Both the history of the senses and of mental health and illness have been involved in paradigm shifts in the discipline of history, and this forms another strand to our theme ‘Sense and Nonsense’. Often new paradigms, both in historical fields and medicine, provoke aggressive responses and opposition, especially from those with the greatest investment in orthodox practices. Equally, in crowded medical marketplaces, alternative healers were very quickly identified by their rivals as ‘quacks’ and, just as the hierarchy of the senses was periodically challenged, so too were hierarchies of healers. Contested knowledge has led some figures to exaggerate claims and bred scepticism among experts and various publics, no more so than in our own destabilised ‘post-truth’ world of trickery and ‘alternative facts’. While this has bred much confusion historically, it has also led a return to rationality, objectivity and common sense. As often, it has encouraged trust in the illusory, the paranormal or the sixth sense. Ultimately, ‘Sense and Nonsense’ have always played a part in the way people and populations have tried to make sense of health and illness.
We particularly welcome proposals for panels touching on these and other topics, including, but not limited to:
- Epistemologies of the senses through time
- Animal, human, inter-species and transhuman senses
- Reading non-verbal signals and uncovering the rationale behind premodern medicines
- Extra/sensory perception and its metaphors across cultures and clinics
- Visual cultures and those of taste, sound, scent and touch
- Looking/seeing, listening/hearing, touching, smelling and tasting in medical education, examination and diagnosis
- Energy, chakras, meditation, mindfulness and the senses and their management
- Pain, torture, itching, scratching, numbing and sedating as experience, crime, punishment or therapy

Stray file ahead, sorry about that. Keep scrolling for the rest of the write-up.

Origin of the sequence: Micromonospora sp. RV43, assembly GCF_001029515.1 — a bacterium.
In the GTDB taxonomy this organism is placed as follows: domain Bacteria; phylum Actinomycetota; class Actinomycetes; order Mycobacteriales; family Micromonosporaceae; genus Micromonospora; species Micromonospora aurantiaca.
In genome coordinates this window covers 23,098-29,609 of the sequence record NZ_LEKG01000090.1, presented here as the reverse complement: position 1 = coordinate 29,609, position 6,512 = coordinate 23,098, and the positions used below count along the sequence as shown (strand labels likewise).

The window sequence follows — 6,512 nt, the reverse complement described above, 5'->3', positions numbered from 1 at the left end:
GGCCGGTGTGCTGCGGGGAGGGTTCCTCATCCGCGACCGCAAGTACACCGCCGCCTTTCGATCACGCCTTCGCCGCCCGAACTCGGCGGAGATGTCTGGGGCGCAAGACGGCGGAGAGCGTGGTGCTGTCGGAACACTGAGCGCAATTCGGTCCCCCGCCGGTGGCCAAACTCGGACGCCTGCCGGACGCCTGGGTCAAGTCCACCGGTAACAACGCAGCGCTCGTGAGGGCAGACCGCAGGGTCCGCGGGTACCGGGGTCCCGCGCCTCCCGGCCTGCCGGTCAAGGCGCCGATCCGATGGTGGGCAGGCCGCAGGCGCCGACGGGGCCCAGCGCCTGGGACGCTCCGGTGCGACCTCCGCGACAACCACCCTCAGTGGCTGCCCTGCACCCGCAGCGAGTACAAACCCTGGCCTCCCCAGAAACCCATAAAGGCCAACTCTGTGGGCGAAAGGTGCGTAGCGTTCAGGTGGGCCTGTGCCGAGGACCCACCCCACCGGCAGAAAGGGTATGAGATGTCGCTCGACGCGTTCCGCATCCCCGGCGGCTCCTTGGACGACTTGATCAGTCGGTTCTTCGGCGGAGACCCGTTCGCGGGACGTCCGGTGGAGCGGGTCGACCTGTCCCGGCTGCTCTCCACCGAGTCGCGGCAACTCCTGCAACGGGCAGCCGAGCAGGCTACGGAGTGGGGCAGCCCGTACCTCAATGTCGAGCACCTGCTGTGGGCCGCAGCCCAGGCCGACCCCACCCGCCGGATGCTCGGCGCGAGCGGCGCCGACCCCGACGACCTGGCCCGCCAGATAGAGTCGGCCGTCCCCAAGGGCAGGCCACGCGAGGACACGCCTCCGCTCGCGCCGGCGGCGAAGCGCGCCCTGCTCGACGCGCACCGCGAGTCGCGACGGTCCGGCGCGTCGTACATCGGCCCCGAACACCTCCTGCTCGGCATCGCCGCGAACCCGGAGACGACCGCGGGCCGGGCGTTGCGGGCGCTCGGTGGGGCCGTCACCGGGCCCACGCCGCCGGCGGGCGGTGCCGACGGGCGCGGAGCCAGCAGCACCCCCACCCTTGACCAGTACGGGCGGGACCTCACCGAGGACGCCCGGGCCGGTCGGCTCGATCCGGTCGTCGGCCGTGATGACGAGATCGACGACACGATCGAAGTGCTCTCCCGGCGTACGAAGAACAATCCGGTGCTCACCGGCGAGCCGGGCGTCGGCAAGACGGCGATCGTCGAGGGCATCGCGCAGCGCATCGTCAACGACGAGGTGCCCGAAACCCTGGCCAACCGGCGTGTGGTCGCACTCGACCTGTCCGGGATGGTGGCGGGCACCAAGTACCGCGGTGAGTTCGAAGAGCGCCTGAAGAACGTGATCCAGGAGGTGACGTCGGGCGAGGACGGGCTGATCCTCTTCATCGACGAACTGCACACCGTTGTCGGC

- Hyper-sensitivity, diversity, ability or disability through the senses, including burns, light sensitivity, synaesthesia, acute hearing or sight loss
- Insensibility, drugs and psychoactive substances
- Enabling technologies and technologies of touch, tactile imagery and haptic healing
- Material culture and experiences of space through the senses, health, illness or as patients
- Feeling and feelings
- Mental capacity, signs of reason, neurological signs and auras
- Fever, chills, hallucination, delusion and trauma
- Nonsense, speaking in tongues, gibberish and jargon
- Paradigm shifts in medicine and medical history
- Ethics, experimentation and the return to common sense
- Experiments, therapies or designs using the senses or sensory deprivation
- Making sense of medicine and translating ideas into practice
- Geographies of the senses; virtual worlds and technology
Individual submissions will be received until 30 January 2019 and should comprise a 250-word abstract, including five key words, and a one-page CV with contact information. Panel submissions should ideally include three papers (each with 250-word abstract, keywords and short CV), a chair and an initial introductory 100-word justification. If you wish to organise a roundtable, please include the names of participants and short 500-word abstract. We also invite poster presentations and ideas for novel sessions. As this is an anniversary year, the organisers will also be collecting and displaying images and items commemorating the work and activities of the EAHMH since the Association’s founding. Please contact us about anything you are happy to share. All submissions should be sent to: firstname.lastname@example.org